By Jared Chausow
By Katie Toth
By Elizabeth Flock
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By Jon Campbell
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"[Sanchez] grabbed me and struck me behind the right ear . . . He continued to grab me, and we both fell to the floor. Upon landing on the floor, [he] sustained a cut on the back of his head."A year later, according to court records, Moreno changed his story again. He told FBI agents that Sanchez was looking right at him with his hands in a "ready position" and refused to put them behind his head. He said he might have grabbed the man's wrists to force him to put his hands behind his back
When Moreno finally pleaded guilty, four years later, he admitted that his assault of Sanchez was unjustified. He was sentenced to a year in prison.
"It's very offensive to me, to the agency, when we hear about someone who abuses their authority," said Agent Cantu, the spokesman for the agency's Tucson Sector. "It gives the entire agency a bad name."
He continued, "It's unfair to judge an entire organization from the actions of one person."
But as the previous examples and the ones that follow attest, more than "one person" within the Border Patrol has violated the public's trust. And given the secrecy in which the actions of agents are cloaked, there is a good probability that these examples merely scratch the surface.
Luis Edward Hermosillo, a California agent, is facing sexual-assault charges for allegedly pulling over a Mexican woman with a tourist visa in June 2009, groping her breasts and genitals, and using his finger to penetrate her while her two young children were in the car.
A judge dismissed charges in 2009 against Nicholas Corbett, a Southern Arizona Border Patrol agent who shot and killed an unarmed immigrant near the border in January 2007, after jurors in two separate trials could not reach a verdict.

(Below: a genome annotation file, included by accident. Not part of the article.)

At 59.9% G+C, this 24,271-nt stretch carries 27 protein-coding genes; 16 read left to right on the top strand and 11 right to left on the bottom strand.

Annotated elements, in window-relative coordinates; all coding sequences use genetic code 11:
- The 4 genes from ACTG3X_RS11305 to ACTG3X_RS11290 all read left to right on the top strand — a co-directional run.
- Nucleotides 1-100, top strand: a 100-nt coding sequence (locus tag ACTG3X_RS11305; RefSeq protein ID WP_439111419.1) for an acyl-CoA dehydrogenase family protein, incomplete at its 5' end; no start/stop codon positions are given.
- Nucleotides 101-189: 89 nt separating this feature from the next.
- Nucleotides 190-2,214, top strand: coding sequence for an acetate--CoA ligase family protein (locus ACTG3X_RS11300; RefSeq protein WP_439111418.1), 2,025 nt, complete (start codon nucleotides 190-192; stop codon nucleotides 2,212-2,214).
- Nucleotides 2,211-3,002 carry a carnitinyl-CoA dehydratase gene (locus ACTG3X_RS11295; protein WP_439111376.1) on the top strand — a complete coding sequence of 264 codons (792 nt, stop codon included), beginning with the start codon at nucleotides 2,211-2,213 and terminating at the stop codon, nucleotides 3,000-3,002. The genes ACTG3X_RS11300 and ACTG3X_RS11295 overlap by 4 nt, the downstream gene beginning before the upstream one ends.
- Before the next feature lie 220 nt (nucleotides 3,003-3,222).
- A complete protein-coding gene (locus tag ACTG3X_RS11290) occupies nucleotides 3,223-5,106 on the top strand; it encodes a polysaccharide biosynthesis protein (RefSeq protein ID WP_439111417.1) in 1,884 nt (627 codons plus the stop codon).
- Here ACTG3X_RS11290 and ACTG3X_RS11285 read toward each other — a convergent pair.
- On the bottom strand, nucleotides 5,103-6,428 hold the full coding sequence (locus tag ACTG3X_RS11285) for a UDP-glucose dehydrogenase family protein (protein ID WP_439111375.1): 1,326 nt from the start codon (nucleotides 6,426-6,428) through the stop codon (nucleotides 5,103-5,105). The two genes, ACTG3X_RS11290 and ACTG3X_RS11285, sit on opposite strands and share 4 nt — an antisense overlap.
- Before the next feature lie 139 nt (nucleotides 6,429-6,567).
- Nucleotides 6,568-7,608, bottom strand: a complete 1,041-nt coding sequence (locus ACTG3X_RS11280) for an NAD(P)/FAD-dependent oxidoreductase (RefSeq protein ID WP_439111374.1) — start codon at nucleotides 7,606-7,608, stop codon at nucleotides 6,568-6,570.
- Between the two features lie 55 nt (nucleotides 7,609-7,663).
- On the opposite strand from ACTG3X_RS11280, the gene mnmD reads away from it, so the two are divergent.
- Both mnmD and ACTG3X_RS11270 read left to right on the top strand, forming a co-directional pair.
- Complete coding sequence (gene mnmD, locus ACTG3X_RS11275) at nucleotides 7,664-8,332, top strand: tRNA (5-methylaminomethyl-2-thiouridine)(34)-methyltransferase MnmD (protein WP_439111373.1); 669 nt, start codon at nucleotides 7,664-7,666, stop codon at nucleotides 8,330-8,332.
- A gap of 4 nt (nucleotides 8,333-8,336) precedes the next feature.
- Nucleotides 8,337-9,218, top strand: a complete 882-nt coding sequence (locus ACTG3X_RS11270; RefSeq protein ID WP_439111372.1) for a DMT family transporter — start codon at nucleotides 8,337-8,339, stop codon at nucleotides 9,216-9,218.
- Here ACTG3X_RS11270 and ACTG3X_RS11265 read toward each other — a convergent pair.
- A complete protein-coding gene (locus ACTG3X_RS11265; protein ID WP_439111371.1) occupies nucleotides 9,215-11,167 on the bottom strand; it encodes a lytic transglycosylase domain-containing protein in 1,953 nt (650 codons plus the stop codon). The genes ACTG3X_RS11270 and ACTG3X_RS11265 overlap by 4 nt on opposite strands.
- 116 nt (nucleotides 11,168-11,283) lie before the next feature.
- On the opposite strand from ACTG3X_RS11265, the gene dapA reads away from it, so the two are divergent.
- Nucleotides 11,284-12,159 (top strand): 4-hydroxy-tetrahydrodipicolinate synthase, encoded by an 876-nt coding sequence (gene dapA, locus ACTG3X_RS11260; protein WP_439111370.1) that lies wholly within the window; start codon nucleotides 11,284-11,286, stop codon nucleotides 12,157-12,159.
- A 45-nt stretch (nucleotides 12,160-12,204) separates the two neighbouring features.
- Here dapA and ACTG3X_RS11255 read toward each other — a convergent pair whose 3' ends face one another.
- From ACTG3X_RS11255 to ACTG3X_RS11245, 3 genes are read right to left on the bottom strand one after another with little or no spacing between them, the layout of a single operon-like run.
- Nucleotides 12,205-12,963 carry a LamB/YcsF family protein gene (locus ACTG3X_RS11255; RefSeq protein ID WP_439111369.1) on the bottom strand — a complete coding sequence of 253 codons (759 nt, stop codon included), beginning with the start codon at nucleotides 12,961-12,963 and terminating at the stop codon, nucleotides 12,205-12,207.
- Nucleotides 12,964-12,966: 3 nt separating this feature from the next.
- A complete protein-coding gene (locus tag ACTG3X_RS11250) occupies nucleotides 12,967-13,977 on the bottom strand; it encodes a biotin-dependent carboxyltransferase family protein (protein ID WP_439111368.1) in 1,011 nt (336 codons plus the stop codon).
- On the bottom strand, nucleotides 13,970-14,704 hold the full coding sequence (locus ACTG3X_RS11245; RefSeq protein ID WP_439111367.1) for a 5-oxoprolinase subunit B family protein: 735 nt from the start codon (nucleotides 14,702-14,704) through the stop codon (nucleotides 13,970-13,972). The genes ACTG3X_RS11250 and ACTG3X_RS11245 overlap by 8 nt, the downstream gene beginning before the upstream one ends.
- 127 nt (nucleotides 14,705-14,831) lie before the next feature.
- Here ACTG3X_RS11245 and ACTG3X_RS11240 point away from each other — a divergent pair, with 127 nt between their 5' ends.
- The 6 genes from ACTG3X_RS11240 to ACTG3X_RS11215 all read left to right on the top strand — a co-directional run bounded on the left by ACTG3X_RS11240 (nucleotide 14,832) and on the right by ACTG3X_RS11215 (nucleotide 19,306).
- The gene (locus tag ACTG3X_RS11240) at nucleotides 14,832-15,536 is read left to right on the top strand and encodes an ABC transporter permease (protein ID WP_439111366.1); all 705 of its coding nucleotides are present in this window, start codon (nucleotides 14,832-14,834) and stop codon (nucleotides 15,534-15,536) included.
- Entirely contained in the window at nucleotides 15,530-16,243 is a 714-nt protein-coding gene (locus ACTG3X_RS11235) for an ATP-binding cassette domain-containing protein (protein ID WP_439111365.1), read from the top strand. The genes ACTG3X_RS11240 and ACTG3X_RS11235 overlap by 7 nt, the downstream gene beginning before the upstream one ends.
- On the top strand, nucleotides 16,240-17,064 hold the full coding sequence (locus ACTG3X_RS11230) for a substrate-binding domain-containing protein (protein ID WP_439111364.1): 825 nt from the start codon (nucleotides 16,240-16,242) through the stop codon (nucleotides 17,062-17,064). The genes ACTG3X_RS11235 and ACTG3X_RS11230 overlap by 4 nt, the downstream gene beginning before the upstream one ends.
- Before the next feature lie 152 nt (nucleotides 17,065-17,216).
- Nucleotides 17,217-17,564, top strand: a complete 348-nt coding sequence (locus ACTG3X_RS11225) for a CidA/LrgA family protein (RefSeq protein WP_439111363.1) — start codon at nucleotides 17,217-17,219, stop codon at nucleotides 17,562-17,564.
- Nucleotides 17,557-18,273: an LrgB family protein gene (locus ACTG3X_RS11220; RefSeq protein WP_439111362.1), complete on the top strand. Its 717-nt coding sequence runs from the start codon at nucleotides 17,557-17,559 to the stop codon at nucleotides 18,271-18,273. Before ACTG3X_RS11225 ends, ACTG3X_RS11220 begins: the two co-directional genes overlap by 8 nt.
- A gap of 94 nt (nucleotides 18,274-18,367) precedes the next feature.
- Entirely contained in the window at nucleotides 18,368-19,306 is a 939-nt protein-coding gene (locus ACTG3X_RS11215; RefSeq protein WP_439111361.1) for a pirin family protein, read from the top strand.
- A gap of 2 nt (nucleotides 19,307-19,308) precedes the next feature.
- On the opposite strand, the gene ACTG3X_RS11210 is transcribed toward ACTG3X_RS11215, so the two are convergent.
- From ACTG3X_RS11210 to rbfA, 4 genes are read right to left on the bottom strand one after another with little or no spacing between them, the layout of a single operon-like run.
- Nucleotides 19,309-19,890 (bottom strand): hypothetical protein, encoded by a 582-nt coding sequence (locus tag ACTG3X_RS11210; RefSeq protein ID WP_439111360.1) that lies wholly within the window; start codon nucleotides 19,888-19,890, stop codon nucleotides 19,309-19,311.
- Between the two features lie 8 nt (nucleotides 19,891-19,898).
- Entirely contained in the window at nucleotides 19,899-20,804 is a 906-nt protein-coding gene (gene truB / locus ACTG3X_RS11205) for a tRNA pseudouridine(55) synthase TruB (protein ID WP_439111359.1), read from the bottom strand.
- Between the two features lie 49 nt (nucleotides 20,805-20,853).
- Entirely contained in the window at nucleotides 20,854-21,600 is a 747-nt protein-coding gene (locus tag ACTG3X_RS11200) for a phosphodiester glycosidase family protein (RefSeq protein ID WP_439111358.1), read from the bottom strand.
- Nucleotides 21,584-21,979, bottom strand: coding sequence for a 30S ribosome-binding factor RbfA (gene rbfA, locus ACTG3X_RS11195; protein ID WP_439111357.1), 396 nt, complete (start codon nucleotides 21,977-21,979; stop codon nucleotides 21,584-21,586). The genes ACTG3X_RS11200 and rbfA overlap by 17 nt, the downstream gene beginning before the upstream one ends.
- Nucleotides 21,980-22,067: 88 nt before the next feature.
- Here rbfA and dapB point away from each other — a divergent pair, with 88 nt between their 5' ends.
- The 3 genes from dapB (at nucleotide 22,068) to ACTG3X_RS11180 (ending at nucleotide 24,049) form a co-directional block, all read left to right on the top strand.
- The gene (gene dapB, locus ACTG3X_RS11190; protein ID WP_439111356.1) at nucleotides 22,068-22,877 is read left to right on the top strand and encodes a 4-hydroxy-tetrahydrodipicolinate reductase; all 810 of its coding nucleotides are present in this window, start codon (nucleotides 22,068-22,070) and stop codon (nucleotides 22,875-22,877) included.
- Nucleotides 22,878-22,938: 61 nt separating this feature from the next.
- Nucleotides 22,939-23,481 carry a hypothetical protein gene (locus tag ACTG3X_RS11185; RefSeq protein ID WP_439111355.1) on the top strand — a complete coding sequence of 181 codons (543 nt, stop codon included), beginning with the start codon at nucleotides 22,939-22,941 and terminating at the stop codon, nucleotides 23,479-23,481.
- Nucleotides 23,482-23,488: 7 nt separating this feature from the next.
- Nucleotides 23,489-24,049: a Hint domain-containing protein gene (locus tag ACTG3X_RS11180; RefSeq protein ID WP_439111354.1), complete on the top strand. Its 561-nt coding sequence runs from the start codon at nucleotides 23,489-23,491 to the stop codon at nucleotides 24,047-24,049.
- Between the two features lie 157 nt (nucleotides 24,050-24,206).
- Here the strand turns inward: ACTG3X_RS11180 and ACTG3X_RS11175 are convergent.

Brian Dick, a Tucson border agent, was sentenced in January to more than five years in prison for raping a female agent.
While his crime wasn't directed at an immigrant, his victim shed light on the harassment agents face after reporting abuse by a fellow agent.
The Arizona Daily Star reported that the female agent told her attacker in court that she "received nonstop calls from private numbers from your buddies." She said these callers "should be ashamed of wearing a badge and uniform."
Her story demonstrates that if agents harassed her, one of their own, for reporting that Dick raped her, it is not a stretch to believe what human rights activists have preached for decades—agents are unlikely to report witnessing colleagues abuse immigrants.
There is no doubt that Border Patrol agents have dangerous jobs. And not all of them go home unharmed at the end of their shifts.
Jesus Albino Navarro-Montes was arrested in February 2009 in Mexico and extradited to the United States to face murder charges. Navarro-Montes allegedly ran down Agent Luis Aguilar, who later died, with a Hummer H2 in the Imperial Sand Dunes Recreation Area in California. Navarro-Montes's case is pending.
Later that year, on July 23, a 30-year-old agent was shot and killed while on a call. Agent Robert W. Rosas Jr. was patrolling alone and had radioed spotting several individuals traveling north toward the U.S. border. Then, contact was lost.
Agents were rushing to Rosas's location on a remote border trail east of San Diego when they heard gunshots. They found his vehicle and bullet-riddled body a few feet away.
A judge sentenced Christian Daniel Castro-Alvarez, a Mexican teenager, to 40 years in prison for Rosas's murder.
Though stats on abused immigrants must be ferreted out by news media and activist groups, U.S. border officials are happy to release figures on assaults against Border Patrol agents.
CBP announced that, across the nation, there were 986 assaults on agents in fiscal year 2010, up from 974 the previous year. Along the Southwest border, 974 agents were assaulted in 2010, up from 958 in 2009, the agency says.
Just as immigrants endure desert conditions, including the threat of human assault, Border Patrol agents must work in the same environs, officials note. Not mentioned is that they have the advantages of citizenship, salaries, badges, and licensed weapons.
"We don't mind tracking a group for three, four, five miles in the middle of the heat, in the middle of the cold, whatever," Tucson Sector Agent Cantu said. "That's what we're about."
"There are currently no uniform regulations. [There is] no independent oversight of the treatment of those detained," wrote the authors of No More Deaths' "Crossing the Line" report. "The testimonies [in the report] reveal a systematic refusal to respect the dignity of human beings and a failure to uphold human rights."
Advocacy groups want this culture of cruelty to change. They want Customs and Border Protection to admit there is a big problem and enforce reform. They want the agency to make agents' behavior toward immigrants transparent—stop giving the public the runaround.
On the ground level, they want agents put on notice that there will be serious repercussions if they do not inform immigrants of their rights, provide basic medical care, offer sufficient food and water, and treat them with dignity while they are detained.